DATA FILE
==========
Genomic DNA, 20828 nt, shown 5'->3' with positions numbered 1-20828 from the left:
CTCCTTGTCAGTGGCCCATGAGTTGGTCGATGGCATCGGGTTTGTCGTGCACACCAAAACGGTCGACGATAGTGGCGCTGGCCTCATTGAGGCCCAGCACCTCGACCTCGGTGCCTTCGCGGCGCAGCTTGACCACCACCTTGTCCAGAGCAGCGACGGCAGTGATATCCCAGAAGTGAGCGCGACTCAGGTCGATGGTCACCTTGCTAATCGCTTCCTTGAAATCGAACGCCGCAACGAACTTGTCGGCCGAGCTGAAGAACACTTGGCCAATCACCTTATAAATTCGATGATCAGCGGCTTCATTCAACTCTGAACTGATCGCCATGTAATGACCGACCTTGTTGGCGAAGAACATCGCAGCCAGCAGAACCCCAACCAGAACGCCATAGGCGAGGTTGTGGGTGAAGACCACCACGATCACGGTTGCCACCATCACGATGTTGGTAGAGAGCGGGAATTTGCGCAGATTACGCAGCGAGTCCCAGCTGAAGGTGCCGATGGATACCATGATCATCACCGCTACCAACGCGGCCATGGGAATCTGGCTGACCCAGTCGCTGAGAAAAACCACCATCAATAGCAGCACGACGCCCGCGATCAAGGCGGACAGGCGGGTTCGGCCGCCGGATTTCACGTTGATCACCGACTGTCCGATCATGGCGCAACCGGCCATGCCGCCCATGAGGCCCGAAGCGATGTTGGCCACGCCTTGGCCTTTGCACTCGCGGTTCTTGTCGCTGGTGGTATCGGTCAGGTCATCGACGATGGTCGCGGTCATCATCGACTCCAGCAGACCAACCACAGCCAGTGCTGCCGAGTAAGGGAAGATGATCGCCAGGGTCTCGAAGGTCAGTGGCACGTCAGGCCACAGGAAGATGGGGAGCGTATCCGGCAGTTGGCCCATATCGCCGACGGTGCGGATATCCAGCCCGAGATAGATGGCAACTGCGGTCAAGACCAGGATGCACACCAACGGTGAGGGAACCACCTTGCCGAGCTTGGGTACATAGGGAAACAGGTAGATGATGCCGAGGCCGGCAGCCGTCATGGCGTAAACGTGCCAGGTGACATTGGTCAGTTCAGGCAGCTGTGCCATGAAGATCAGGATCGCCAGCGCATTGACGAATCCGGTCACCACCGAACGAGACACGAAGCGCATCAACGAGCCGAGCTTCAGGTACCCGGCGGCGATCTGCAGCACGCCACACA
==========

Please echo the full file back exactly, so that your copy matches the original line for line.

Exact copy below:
Genomic DNA, 20828 nt, shown 5'->3' with positions numbered 1-20828 from the left:
CTCCTTGTCAGTGGCCCATGAGTTGGTCGATGGCATCGGGTTTGTCGTGCACACCAAAACGGTCGACGATAGTGGCGCTGGCCTCATTGAGGCCCAGCACCTCGACCTCGGTGCCTTCGCGGCGCAGCTTGACCACCACCTTGTCCAGAGCAGCGACGGCAGTGATATCCCAGAAGTGAGCGCGACTCAGGTCGATGGTCACCTTGCTAATCGCTTCCTTGAAATCGAACGCCGCAACGAACTTGTCGGCCGAGCTGAAGAACACTTGGCCAATCACCTTATAAATTCGATGATCAGCGGCTTCATTCAACTCTGAACTGATCGCCATGTAATGACCGACCTTGTTGGCGAAGAACATCGCAGCCAGCAGAACCCCAACCAGAACGCCATAGGCGAGGTTGTGGGTGAAGACCACCACGATCACGGTTGCCACCATCACGATGTTGGTAGAGAGCGGGAATTTGCGCAGATTACGCAGCGAGTCCCAGCTGAAGGTGCCGATGGATACCATGATCATCACCGCTACCAACGCGGCCATGGGAATCTGGCTGACCCAGTCGCTGAGAAAAACCACCATCAATAGCAGCACGACGCCCGCGATCAAGGCGGACAGGCGGGTTCGGCCGCCGGATTTCACGTTGATCACCGACTGTCCGATCATGGCGCAACCGGCCATGCCGCCCATGAGGCCCGAAGCGATGTTGGCCACGCCTTGGCCTTTGCACTCGCGGTTCTTGTCGCTGGTGGTATCGGTCAGGTCATCGACGATGGTCGCGGTCATCATCGACTCCAGCAGACCAACCACAGCCAGTGCTGCCGAGTAAGGGAAGATGATCGCCAGGGTCTCGAAGGTCAGTGGCACGTCAGGCCACAGGAAGATGGGGAGCGTATCCGGCAGTTGGCCCATATCGCCGACGGTGCGGATATCCAGCCCGAGATAGATGGCAACTGCGGTCAAGACCAGGATGCACACCAACGGTGAGGGAACCACCTTGCCGAGCTTGGGTACATAGGGAAACAGGTAGATGATGCCGAGGCCGGCAGCCGTCATGGCGTAAACGTGCCAGGTGACATTGGTCAGTTCAGGCAGCTGTGCCATGAAGATCAGGATCGCCAGCGCATTGACGAATCCGGTCACCACCGAACGAGACACGAAGCGCATCAACGAGCCGAGCTTCAGGTACCCGGCGGCGATCTGCAGCACGCCACACA